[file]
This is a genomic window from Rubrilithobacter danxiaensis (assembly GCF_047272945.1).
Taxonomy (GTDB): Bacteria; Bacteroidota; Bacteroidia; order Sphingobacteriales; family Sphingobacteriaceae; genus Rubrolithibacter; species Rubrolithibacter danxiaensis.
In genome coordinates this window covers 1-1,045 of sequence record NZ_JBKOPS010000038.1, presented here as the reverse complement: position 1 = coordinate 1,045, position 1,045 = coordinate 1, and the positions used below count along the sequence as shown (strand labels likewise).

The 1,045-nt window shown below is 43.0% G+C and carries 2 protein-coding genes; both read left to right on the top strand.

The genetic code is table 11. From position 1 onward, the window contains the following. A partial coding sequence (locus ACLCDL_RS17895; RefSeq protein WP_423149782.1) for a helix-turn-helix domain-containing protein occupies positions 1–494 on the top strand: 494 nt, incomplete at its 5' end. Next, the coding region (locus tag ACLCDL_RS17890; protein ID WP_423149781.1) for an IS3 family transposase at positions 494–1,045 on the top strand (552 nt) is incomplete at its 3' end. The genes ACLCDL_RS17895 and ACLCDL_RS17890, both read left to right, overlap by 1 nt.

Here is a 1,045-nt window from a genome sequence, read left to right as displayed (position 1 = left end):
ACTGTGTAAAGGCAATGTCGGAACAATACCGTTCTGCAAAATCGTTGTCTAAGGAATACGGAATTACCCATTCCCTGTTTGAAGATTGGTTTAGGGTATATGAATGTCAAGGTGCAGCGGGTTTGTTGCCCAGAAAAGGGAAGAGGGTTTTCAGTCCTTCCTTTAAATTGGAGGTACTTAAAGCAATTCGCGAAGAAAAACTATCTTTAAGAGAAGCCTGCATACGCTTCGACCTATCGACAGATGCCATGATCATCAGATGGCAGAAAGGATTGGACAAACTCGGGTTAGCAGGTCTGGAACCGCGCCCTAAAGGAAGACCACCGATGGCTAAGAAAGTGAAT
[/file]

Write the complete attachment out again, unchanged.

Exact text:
This is a genomic window from Rubrilithobacter danxiaensis (assembly GCF_047272945.1).
Taxonomy (GTDB): Bacteria; Bacteroidota; Bacteroidia; order Sphingobacteriales; family Sphingobacteriaceae; genus Rubrolithibacter; species Rubrolithibacter danxiaensis.
In genome coordinates this window covers 1-1,045 of sequence record NZ_JBKOPS010000038.1, presented here as the reverse complement: position 1 = coordinate 1,045, position 1,045 = coordinate 1, and the positions used below count along the sequence as shown (strand labels likewise).

The 1,045-nt window shown below is 43.0% G+C and carries 2 protein-coding genes; both read left to right on the top strand.

The genetic code is table 11. From position 1 onward, the window contains the following. A partial coding sequence (locus ACLCDL_RS17895; RefSeq protein WP_423149782.1) for a helix-turn-helix domain-containing protein occupies positions 1–494 on the top strand: 494 nt, incomplete at its 5' end. Next, the coding region (locus tag ACLCDL_RS17890; protein ID WP_423149781.1) for an IS3 family transposase at positions 494–1,045 on the top strand (552 nt) is incomplete at its 3' end. The genes ACLCDL_RS17895 and ACLCDL_RS17890, both read left to right, overlap by 1 nt.

Here is a 1,045-nt window from a genome sequence, read left to right as displayed (position 1 = left end):
ACTGTGTAAAGGCAATGTCGGAACAATACCGTTCTGCAAAATCGTTGTCTAAGGAATACGGAATTACCCATTCCCTGTTTGAAGATTGGTTTAGGGTATATGAATGTCAAGGTGCAGCGGGTTTGTTGCCCAGAAAAGGGAAGAGGGTTTTCAGTCCTTCCTTTAAATTGGAGGTACTTAAAGCAATTCGCGAAGAAAAACTATCTTTAAGAGAAGCCTGCATACGCTTCGACCTATCGACAGATGCCATGATCATCAGATGGCAGAAAGGATTGGACAAACTCGGGTTAGCAGGTCTGGAACCGCGCCCTAAAGGAAGACCACCGATGGCTAAGAAAGTGAAT